Dr. Mei Lin NEO is a trained marine ecologist, whose research focused on the use of experimental approaches to studying the interactions of marine organisms with the marine environment. Mei Lin has been enamoured with the giant clams as her model species for the past decade, and remains steadfast in her mission to champion for their conservation in Singapore and the region.
Mei Lin is also an avid science communicator of marine conservation issues in Singapore. She believes that science needs to be accessible to the public for it to generate societal awareness and impacts. Mei Lin’s work has also appeared in the highly popular TED Talks – “The fascinating secret lives of the giant clams” has received over 1.2 million views!
Tuesday, March 9th, 6:30 pm
Zoom, please RSVP here
Curious about Shellfish Aquaculture?
Wonder how oysters are commercially produced?
Want to learn more?
Join us for an open discussion of the opportunities, challenges and potentials within the shellfish aquaculture industry on the west coast including a behind the scene tour of a commercial shellfish hatchery. You will see first hand how Nova Harvest Ltd. produces seed for the BC shellfish industry.
The shellfish aquaculture industry is where J.P. and the Nova Harvest team want to make a lasting positive impact, helping to push the sector to its true potential, and make this sustainable food a regular on more dinner tables.
J.P. is easy-going and approachable with broad experience and perspective, and is happy to chat about anything shellfish. In 2011 J.P. Hastey founded Nova Harvest, a company that applies innovative, science-based solutions to support the development of a sustainable shellfish industry. Nova Harvest’s hatchery, located in Bamfield BC, is a top supplier of high-quality oyster, geoduck and manila clam seed. With a BA in Biology, a Master’s degree in Animal Science, and named one of Hatchery International’s Top 10 under 40, Hastey says he has been able to apply every aspect of his education to develop and sustain his hatchery enterprise. Spending the first 10 years focusing on improving hatchery production, JP is now focused on and working towards developing west coast shellfish farming operations and completing the production cycle from egg, to ocean, to plate.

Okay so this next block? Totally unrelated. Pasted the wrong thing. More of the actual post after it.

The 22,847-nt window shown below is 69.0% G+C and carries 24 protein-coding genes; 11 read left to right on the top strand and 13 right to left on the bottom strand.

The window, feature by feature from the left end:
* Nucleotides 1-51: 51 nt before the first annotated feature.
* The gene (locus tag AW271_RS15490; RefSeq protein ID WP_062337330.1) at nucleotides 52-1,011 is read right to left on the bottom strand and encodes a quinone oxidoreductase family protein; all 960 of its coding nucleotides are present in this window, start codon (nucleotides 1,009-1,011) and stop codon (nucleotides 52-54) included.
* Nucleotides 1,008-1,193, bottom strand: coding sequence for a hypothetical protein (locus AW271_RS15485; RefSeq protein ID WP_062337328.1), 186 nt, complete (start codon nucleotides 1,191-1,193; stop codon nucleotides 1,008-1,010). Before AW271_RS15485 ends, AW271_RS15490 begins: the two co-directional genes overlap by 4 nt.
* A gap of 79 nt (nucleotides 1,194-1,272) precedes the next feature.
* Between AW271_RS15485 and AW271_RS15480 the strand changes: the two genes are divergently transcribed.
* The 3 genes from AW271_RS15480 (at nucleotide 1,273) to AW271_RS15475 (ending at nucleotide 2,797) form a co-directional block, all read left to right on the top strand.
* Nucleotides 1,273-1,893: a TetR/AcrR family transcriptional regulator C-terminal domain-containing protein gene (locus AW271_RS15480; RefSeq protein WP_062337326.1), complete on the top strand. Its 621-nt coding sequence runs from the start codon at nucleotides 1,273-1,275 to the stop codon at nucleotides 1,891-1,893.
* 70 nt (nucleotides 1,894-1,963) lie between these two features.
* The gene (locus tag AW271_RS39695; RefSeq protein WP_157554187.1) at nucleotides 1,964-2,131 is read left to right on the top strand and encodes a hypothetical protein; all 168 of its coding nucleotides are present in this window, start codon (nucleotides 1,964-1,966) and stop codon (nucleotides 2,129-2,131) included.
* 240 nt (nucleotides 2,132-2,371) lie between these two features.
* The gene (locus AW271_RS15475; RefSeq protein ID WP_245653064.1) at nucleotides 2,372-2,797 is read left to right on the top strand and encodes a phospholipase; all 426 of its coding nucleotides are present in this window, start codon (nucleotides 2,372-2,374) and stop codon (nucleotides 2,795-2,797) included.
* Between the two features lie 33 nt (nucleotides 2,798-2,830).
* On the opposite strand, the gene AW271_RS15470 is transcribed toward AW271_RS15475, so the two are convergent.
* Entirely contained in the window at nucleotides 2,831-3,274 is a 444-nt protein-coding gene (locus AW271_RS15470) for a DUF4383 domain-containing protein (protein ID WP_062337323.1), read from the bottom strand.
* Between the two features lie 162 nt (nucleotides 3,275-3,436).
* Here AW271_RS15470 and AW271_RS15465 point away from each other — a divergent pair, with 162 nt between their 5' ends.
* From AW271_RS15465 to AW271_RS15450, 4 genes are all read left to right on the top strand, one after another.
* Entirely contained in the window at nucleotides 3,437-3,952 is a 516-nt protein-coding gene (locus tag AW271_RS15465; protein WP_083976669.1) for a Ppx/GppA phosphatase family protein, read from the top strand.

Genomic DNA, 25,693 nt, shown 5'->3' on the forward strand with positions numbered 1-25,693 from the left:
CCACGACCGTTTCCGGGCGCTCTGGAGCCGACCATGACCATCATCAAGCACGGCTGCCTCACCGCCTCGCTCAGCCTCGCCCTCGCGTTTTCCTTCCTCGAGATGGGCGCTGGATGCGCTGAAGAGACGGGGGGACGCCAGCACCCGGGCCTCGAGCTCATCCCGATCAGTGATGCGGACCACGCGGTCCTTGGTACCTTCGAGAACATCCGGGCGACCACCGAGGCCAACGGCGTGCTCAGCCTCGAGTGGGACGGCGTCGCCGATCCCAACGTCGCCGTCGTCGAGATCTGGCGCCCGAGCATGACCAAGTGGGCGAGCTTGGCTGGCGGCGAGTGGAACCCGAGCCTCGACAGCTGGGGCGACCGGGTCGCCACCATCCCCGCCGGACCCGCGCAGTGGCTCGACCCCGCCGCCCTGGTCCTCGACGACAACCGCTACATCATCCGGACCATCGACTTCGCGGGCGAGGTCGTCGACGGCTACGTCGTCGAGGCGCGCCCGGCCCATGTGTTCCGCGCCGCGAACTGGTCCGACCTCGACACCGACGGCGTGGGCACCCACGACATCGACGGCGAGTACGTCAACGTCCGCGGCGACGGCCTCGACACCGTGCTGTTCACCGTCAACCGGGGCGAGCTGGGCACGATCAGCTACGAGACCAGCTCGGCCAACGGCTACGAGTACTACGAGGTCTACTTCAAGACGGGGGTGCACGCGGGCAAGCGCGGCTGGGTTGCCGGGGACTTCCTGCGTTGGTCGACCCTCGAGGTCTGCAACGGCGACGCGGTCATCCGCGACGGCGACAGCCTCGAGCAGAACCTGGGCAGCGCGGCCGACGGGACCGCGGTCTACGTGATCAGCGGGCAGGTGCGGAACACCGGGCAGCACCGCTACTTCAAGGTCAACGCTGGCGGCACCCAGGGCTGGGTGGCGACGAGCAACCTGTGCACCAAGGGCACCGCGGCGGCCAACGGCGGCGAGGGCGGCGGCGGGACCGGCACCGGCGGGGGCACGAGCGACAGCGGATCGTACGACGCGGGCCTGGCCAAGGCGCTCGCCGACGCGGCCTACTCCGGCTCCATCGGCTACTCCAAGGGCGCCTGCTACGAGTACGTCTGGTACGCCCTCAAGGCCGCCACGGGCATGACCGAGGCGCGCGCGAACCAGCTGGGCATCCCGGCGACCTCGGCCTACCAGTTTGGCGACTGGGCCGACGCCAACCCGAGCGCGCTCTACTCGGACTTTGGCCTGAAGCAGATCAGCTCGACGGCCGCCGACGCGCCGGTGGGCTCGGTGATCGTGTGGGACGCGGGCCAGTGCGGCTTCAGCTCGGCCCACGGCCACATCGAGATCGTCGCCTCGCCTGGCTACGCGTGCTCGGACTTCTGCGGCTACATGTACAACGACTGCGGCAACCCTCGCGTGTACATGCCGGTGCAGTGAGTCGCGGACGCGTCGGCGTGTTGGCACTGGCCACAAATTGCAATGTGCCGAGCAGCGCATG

Angela Fortune is the Hatchery Manager at Nova Harvest and she is passionate about growing and eating shellfish, not just because they are a delicious ocean treat, but because they are the most sustainable protein on the planet and farming them has a positive impact on the environment. Prior to joining the Nova Harvest team in Bamfield, Angela completed her Masters of Science at DFO and UVIC where she studied integrated multi-trophic aquaculture. Conducting experiments at Effingham Oysters in Barkley sound is where she first discovered just how incredible shellfish farms are for ocean biodiversity and she has been hooked since.
Tuesday, March 23rd, 6:30 pm
Zoom, please RSVP here
Oysters once formed extensive reefs in temperate and sub-tropical estuaries and coastal environments globally, but less than 15% of reefs remain. As awareness of the plight of oyster reefs has grown, so too has interest in restoring their populations. In this talk I will overview some of the key environmental benefits of restoring oyster reefs, including their important roles in supporting fisheries productivity, maintaining clean water and protecting shorelines and associated biodiversity from the effects of climate change. I will also overview some of the innovative methods increasingly being used to restore oyster habitats in highly degraded urban settings.
Associate Prof Melanie Bishop is an estuarine and coastal ecologist with over 15 years of experience researching temperate near-shore systems. She leads a team at Macquarie University, Sydney, Australia, that is addressing how coastal ecosystems operate and respond to changes in climate, human stressors, and shifts in management regimes. Her present research has a particular focus on the development and evaluation of engineering interventions that create habitat and conserve native biodiversity in degraded seascapes. Her research leadership and impact has been recognized with a 2010 New South Wales Scientist of the Year Award, the 2012 Brian Robinson Fellowship from the Banksia Environmental Foundation, and the 2017 Jim Piper Award for Research Leadership from Macquarie University.